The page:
Did you know there are over three hundred different shapes of pasta (and if you want to learn more about where their funky names come from, check out this link)? With so many different varieties, how do you decide which shape to use, besides just spinning around in the grocery aisle and landing on the first kind of pasta you see? Here is a short guide to pairing the perfect pasta shape with different sauces. 

Lighter Cream Sauces

Meal, plate, Dinner, pasta, cheese, parsley
Josi Miller

As a general rule of thumb, light sauces can go with "daintier" pasta types while heavier sauces need more robust noodles. If you're making a light mushroom cream sauce or light alfredo, you can opt for fettuccine, pappardelle (wide fettuccine) or spaghetti. If you prefer a non-stringy noodle shape, farfalle (bowtie) would be your best option. 

Seafood Sauces

sauce, spaghetti, pasta, vegetable
Shalayne Pulia

Seafood sauces can come in white or red sauces; the key here is not to distract from the seafood. If you're making a fri diablo or scallop pasta, you'll want to go with angel hair, spaghetti, or rice noodle. 

Tomato Sauce (without meat)

sauce, vegetable, penne, pasta, salad, eating, carb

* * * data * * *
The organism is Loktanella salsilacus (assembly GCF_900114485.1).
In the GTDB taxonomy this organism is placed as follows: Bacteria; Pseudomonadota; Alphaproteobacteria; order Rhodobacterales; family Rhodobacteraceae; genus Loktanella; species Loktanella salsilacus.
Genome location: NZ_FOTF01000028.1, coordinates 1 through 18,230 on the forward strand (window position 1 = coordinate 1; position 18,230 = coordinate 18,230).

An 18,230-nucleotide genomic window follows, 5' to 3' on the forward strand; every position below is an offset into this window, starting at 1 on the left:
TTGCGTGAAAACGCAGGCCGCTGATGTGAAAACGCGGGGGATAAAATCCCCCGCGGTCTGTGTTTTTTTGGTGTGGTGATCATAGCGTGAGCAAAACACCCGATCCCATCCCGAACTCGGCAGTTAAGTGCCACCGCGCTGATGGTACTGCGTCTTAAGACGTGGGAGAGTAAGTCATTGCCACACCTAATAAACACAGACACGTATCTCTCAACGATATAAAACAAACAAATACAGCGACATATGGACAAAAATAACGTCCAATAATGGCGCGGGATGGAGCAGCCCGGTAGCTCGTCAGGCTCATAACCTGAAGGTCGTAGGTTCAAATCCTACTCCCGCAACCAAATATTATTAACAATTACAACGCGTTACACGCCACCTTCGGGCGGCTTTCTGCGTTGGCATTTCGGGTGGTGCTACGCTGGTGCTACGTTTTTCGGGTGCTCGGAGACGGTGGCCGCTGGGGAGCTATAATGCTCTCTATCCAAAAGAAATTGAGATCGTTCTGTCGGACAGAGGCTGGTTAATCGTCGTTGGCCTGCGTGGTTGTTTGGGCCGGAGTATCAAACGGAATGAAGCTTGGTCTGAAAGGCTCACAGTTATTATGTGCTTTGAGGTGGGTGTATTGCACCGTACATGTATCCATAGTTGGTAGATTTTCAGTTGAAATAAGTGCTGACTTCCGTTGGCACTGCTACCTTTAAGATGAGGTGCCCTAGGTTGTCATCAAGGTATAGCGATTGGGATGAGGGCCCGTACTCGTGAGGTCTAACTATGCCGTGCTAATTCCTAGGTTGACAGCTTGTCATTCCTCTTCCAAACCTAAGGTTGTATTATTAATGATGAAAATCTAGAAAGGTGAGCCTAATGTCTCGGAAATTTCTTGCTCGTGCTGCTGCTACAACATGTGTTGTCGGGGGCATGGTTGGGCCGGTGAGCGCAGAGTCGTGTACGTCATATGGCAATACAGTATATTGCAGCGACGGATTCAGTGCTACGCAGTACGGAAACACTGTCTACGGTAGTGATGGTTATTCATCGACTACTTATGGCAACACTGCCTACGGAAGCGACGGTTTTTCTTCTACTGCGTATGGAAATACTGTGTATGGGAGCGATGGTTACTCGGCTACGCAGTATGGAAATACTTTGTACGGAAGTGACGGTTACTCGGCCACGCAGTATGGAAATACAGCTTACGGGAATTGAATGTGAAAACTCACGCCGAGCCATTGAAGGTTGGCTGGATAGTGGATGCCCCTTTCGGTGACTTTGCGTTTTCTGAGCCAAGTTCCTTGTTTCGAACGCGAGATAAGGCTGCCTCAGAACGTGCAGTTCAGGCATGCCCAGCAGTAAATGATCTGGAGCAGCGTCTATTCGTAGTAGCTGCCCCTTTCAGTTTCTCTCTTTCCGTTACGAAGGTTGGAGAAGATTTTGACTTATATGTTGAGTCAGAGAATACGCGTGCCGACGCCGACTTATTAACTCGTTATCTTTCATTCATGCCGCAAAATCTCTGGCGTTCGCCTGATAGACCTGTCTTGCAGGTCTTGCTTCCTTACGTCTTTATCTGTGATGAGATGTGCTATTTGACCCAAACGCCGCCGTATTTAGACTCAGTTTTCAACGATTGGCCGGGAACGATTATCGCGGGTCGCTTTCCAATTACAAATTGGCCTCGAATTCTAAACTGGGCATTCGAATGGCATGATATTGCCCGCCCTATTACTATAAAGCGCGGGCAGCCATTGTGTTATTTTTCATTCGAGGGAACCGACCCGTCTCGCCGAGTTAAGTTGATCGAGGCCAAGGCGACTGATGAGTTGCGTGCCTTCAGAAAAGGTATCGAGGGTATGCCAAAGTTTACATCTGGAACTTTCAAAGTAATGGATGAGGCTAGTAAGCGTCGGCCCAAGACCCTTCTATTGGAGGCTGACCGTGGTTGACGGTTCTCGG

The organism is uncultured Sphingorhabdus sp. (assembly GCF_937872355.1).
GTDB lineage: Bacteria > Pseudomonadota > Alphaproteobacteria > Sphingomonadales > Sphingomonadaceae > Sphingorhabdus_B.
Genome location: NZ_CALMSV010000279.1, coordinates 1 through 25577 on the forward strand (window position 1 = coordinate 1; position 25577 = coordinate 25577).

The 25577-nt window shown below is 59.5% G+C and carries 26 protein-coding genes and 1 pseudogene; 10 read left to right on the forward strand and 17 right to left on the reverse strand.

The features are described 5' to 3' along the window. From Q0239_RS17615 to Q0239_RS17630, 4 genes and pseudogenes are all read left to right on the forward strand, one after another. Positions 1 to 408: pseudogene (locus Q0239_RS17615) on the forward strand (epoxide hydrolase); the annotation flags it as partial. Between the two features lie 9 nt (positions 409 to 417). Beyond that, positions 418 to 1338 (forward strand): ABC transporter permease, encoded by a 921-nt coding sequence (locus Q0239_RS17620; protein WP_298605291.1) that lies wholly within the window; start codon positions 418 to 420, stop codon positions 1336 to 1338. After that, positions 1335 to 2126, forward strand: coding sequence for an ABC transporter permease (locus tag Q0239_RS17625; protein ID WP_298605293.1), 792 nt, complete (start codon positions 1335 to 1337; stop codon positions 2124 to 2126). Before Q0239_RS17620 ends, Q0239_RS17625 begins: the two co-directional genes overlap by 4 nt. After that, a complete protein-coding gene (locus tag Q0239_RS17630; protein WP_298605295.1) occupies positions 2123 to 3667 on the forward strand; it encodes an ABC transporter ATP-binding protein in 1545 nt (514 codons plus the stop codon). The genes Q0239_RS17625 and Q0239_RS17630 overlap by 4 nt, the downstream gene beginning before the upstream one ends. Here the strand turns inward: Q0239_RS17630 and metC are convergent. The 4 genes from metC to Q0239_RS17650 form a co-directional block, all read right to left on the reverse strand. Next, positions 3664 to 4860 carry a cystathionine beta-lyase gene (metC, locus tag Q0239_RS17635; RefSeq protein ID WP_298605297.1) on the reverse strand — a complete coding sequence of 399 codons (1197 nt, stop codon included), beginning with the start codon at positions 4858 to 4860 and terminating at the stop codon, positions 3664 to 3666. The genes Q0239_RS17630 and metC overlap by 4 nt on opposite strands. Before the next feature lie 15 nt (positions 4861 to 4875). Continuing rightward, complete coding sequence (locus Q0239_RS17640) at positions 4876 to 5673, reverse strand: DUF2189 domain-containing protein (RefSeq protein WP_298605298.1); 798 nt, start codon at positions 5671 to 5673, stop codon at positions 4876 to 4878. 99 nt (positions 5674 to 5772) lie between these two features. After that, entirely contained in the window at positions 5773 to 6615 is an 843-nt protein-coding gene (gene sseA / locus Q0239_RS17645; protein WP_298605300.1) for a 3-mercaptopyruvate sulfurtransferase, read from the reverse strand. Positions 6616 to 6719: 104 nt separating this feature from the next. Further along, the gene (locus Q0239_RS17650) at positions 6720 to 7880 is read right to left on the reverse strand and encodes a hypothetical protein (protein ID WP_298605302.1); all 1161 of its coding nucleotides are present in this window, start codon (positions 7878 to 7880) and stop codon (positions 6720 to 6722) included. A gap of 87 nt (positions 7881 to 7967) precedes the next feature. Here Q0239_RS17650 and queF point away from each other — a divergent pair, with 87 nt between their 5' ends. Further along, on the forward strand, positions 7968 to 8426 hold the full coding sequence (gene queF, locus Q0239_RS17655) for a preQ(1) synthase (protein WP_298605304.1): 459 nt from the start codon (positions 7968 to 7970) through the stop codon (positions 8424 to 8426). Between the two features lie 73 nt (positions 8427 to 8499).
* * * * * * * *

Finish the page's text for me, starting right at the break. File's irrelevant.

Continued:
Caroline Ingalls

Is there a reason why tomato sauce is always associated with spaghetti? Probably because spaghetti is a somewhat light shape that doesn't get heavy when doused in sauce. If you're more of a penne person like me though, that's a perfectly acceptable answer here. 

Pesto Sauce

pesto, herb, spinach, pasta, parmesan, garlic
Caroline LeGates

You'll want to choose a pasta shape that can encapsulate the flavor of the pesto; orecchiette is a good option. These round shapes have the surface area you need to capture the pesto-y goodness and also provide a little bit of texture. 

Bolognese or Ragu

sauce, spaghetti, pasta, carbohydrate, basil, spaghetti bolognese, tomato, meat sauce, beef, macaroni, meat
Gabriella D'Ambra

Meat sauces are heavy, so you'll want a robust noodle to help move things along. Penne, bucatini, and tubini have plenty of totally tubular surface area for these types of sauces. 

Butter-based or Oil-based Sauces

ravioli, sweet
Mackenzie Patel

Let the filled pasta be the star of the show here. Sage-butter is one type of sauce that can go a long way; you'll want to be careful not to over-saturate your pasta. Ravioli and tortellini can be elevated by the flavors in sage butter, but also can become almost rancid if the sauce overpowers the rest of the dish.  

Heavy Cheese Sauces

macaroni, cheese, pasta, sauce
Alex Weiner

There's a reason why macaroni is the ideal choice of many mac & cheese enthusiasts! Macaroni has narrow tubes, so it can absorb heavy sauces much better than other, more dainty, noodles. You can also use macaroni in pasta salads and soups!